China has just reasserted itself in its island dispute claim by deploying new fighter jets into an island that it still contesting for ownership. In response, the U.S. has decided to increase its presence significantly along the South China Sea.
On April 7, U.S. defense officials have detected and authenticated two Chinese Shenyang J-11 fighter jets or “Flankers” flying on Woody Island. The island is largest in the Paracel chain of islands in the South China Sea and the Chinese have long claimed that the said island belongs to its country. Since the 1950s, however, China has had to fight with Taiwan and Vietnam over it.
Moreover, a recent report from Fox News also found that satellite photos taken by U.S. defense officials revealed that China has just installed a fire control radar system on Woody Island. This means that the China’s surface-to-air missile launchers is now fully operational, which would allow the country to track U.S. fighter jets and bombers who are monitoring movement from the Chinese military.
Meanwhile, the Woody Island is not the only island China has been aggressively laying claim on. Recent reports have also indicated that the Chinese is now in the process of building another island in the Scarborough Shoal, an island China is trying to stake a claim on against the Philippines. It seems that for the U.S. military, these actions have been enough to convince them to increase their presence in the area more significantly.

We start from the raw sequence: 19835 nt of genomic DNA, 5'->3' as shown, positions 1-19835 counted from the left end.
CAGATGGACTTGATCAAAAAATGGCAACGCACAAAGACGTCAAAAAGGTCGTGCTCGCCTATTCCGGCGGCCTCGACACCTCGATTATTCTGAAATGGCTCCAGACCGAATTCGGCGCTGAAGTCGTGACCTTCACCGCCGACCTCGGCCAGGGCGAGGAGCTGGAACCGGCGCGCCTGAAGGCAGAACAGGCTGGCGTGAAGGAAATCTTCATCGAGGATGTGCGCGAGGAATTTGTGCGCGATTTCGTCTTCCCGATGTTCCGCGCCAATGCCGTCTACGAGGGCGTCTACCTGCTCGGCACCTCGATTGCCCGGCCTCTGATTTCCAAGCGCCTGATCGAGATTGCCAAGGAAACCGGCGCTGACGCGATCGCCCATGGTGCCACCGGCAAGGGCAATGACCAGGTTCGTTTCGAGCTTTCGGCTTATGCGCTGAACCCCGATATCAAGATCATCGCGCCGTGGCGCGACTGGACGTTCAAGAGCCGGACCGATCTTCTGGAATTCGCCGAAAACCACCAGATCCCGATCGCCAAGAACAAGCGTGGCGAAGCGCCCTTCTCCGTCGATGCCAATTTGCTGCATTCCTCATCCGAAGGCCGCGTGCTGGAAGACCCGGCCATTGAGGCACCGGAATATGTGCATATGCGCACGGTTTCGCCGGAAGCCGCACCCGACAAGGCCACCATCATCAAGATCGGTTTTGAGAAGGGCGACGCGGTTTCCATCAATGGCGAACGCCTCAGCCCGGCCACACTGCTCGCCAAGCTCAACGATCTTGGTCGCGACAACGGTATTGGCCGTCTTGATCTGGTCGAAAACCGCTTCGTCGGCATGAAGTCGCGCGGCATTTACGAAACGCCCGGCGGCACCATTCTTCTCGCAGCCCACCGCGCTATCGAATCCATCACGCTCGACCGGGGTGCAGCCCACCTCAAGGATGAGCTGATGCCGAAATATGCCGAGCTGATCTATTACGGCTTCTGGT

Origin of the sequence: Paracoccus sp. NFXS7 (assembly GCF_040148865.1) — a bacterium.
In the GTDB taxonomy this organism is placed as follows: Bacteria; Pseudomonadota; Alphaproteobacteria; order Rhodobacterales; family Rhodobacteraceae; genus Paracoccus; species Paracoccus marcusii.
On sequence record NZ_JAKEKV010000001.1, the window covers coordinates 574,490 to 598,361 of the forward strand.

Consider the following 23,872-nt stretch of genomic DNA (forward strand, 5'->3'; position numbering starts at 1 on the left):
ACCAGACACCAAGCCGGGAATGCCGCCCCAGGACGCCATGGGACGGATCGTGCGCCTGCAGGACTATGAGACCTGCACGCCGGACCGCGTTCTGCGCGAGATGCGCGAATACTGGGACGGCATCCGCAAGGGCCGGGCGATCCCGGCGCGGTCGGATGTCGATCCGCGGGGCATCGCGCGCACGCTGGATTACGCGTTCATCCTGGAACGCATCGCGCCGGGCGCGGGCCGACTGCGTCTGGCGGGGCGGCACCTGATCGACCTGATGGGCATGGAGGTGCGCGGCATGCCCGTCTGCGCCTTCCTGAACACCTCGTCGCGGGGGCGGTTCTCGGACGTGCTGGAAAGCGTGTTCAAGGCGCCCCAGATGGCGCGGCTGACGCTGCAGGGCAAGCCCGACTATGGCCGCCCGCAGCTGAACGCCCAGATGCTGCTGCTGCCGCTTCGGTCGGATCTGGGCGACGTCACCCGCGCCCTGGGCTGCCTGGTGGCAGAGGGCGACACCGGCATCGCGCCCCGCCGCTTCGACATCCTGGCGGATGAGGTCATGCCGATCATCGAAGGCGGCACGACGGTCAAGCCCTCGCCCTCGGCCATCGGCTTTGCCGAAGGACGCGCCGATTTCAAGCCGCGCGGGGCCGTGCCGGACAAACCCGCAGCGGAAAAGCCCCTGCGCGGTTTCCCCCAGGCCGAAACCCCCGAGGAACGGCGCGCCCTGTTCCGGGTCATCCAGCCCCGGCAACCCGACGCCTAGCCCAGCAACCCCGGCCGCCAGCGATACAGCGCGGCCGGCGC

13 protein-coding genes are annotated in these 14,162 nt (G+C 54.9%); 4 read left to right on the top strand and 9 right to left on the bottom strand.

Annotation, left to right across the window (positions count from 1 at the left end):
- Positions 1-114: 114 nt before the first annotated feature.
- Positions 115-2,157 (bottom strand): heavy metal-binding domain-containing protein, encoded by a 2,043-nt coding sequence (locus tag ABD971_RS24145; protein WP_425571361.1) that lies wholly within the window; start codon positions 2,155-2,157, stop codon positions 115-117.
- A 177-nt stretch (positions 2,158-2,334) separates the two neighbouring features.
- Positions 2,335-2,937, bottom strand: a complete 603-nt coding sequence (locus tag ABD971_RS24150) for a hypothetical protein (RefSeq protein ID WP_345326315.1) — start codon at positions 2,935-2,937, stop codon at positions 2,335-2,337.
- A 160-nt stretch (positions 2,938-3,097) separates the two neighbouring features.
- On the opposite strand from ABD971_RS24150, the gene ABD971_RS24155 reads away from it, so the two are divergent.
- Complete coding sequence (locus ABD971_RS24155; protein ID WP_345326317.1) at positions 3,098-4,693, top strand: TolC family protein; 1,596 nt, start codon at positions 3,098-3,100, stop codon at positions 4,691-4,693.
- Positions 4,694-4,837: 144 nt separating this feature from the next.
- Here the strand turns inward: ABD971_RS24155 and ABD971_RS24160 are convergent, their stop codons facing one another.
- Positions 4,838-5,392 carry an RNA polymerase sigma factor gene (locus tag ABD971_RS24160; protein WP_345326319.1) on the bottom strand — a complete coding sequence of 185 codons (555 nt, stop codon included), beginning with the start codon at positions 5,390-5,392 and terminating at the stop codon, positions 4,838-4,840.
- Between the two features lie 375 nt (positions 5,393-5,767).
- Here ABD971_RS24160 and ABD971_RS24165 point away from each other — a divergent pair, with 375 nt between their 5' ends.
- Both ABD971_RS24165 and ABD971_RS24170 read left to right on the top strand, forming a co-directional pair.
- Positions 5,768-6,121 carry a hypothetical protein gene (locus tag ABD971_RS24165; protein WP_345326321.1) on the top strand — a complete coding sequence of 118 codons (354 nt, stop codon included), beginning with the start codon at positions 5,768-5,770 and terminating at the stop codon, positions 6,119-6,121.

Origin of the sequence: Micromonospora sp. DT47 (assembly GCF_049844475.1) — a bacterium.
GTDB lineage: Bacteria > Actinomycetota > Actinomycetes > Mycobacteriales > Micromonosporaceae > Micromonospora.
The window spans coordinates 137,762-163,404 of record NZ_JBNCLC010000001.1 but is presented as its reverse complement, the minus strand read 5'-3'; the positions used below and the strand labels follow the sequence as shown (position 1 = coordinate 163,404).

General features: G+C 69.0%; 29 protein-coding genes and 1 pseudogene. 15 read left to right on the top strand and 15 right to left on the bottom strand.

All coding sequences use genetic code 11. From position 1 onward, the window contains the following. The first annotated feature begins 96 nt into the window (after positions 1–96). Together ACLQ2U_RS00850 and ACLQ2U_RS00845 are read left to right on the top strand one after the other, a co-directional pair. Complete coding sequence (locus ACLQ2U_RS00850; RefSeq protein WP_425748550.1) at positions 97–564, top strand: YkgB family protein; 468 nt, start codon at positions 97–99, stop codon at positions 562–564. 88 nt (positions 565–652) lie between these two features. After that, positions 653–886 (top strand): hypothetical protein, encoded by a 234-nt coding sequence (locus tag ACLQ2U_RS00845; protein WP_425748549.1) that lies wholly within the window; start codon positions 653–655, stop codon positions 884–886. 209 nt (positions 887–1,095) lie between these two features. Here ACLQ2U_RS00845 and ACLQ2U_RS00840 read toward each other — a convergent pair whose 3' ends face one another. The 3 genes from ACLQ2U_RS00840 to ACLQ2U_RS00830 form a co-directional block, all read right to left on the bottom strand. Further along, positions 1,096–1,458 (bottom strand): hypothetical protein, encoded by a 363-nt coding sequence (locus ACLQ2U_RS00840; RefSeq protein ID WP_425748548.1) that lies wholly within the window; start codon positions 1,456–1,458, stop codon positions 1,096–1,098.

According to a report from The New York Times, the U.S. has decided to increase and strengthen its presence in the Philippines in response to Chinese aggressiveness in the area. The new agreement will include the development of facilities in five Philippine military bases. Moreover, this also means that there will be more American troops that will be deployed to the island nation.
As of the moment, the U.S. and Philippine military are conducting their annual military exercise along the Philippine islands of Luzon, Palawan and Panay. According to the Pentagon, this year’s Balikatan Exercise includes as much as 5,000 U.S. military troops along with 3,500 Philippine military troops. Furthermore, they are also joined by 80 Australian Defense Force personnel and observers from 12 other nations.
Moreover, the U.S. military troops also included marines who conducted a nighttime training amphibious raid with the goal of capturing the high value target. Sgt. Alan Villarreal, leader of the U.S. Marines of 1st Platoon, Company A, 3rd Reconnaissance Battalion, 3rd Marine Division, admitted there was some language barrier between the two troops. Nonetheless, he said that the “everything was running really smooth.”
On the other hand, observing from the beach during the raid was U.S. Marine Staff Sgt. Grady Harmon who was impressed by how the Philippine reconnaissance plan was executed. “They were good; in fact they were really good. I was surprised at how fluid and how solid of a force they were when they hit that beach – it was impressive,” he said.
Meanwhile, U.S. Defense Secretary Ash Carter is scheduled to arrive in the Philippines on April 13 where he will observe the firing of a long-range missile system. The said system may give the Philippines significant advantage in its territorial dispute with China. The U.S., however, has not made any confirmation if the said missiles will be deployed in the Philippines.